Monday, February 08, 2016

The Civil War Journal of John M. Laurie - Part 1

John M. Laurie an ordinary citizen that was put in extraordinary circumstances. He was born about 1839 in Pennsylvania. As with many of our immigrants from Ohio he arrived here in Brown County after the Civil War. John served in the Ohio Volunteers - Sept 28, 1861 to Oct. 12, 1864 Company F 34th Regiment of the Ohio Volunteers Infantry - Chapmanville, West Virginia. From his obituary it says that he served three years in the Civil War, marched with Sherman from Atlanta to the sea, and for a number of months endured horrors as a prisoner of war at Libby and Belle Isle. He was discharged at Columbus, Ohio.
After his service, he moved to Booneville, Missouri. John had a land-grant application for 40 acres in Booneville, Missouri dated 8 July 1885. Signed by Rutherford B. Hayes, President; William H. Crook, Secretary. He moved his family to Indiana about 1875 and resided at RR1, Mt. Liberty, Indiana near the Brown and Bartholomew county line.

John Laurie married Elizabeth Little in Missouri in 1867 and they had six children: Albert “Bert”, Maud, Frank, Clyde, Mary, and Annie. Some of you may remember Bert Laurie who was the animal caretaker at the Brown County State Park. Albert Laurie was the recipient of the following document written by his father. Known as “Bert” Laurie, he farmed and lived on Spearsville Road outside of Beanblossom for many years until his death in 1962.
The following document was given to his son, Paul, and after his death, since there are no children, his wife, Juanita M. (Pat) Laurie is in possession of the original document detailing a fascinating historical report about the Civil War and the engagements that John Laurie encountered. Since her father-in-law, Bert Laurie, was well-known in Brown County, she wanted to make a gift of this document to the Brown County Historical Society. Please note, the memoranda is copied verbatim (misspellings, etc.) as taken from the original hand-written copy. This is a transcription of his journal kept while on the march by John M. Laurie.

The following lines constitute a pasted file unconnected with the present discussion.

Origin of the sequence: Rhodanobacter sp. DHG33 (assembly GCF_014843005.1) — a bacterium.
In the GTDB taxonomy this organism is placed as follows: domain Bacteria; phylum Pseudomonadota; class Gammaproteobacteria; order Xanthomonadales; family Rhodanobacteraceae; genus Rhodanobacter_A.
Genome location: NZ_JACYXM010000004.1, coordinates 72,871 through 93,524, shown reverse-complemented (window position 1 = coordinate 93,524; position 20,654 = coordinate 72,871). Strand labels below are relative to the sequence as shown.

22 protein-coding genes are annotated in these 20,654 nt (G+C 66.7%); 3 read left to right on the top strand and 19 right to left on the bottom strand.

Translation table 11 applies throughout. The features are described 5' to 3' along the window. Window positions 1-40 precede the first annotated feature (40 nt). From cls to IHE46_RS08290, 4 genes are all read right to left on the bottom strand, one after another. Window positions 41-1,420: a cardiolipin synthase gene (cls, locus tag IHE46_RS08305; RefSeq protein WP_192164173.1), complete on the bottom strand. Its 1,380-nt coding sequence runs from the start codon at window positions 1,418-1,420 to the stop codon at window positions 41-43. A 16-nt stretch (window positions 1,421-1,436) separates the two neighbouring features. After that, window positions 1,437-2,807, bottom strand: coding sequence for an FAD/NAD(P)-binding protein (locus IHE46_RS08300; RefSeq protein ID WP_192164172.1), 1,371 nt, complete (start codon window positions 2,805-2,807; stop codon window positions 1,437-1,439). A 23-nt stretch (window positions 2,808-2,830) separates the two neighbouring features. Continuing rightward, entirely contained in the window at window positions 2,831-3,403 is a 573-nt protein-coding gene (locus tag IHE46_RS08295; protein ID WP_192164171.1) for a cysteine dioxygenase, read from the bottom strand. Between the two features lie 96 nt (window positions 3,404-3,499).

Camp Piatt, May 1, 1864
We left Camp Toland this morning about ten o’clock and arrived here about eight o’clock. Altho the distance between here and Charleston is but ten miles. Yet we, that is Duffies Brigade, had to be ferried over the river. A tedious operation lasting over four hours. Whiskey seems to be very plenty and not a few of the boys are mighty inebriated. We are in the first Brigade composed of the 2nd & 3rd Virginia Cavalry and 34th O.V., General Duffie commanding.

Peytona, May 2nd
Arrived here in good time. Had supper cooked before dark. I was one of a detail to remain at Piatt and get cartridges. The Q.M. wouldn’t let us have them. We got soaking wet while waiting for them. Then started to rejoin our Regt., and didn’t catch up untill well within two miles of this place. The Column didn’t leave Piatt untill late in the day and they rode fast to make up lost time. Rained last night, all day today and drizzling rain now. Very comfortable, it is.
Near Chapmanville, May 3rd
Today we passed along the old route and are now near the scene of the first engagement our Regt. had with the Rebles Sept. 26th 1861. I hope we may be as successful on this expedition.
(John M. Laurie’s journals go on for many more pages. More to come in later blogs.)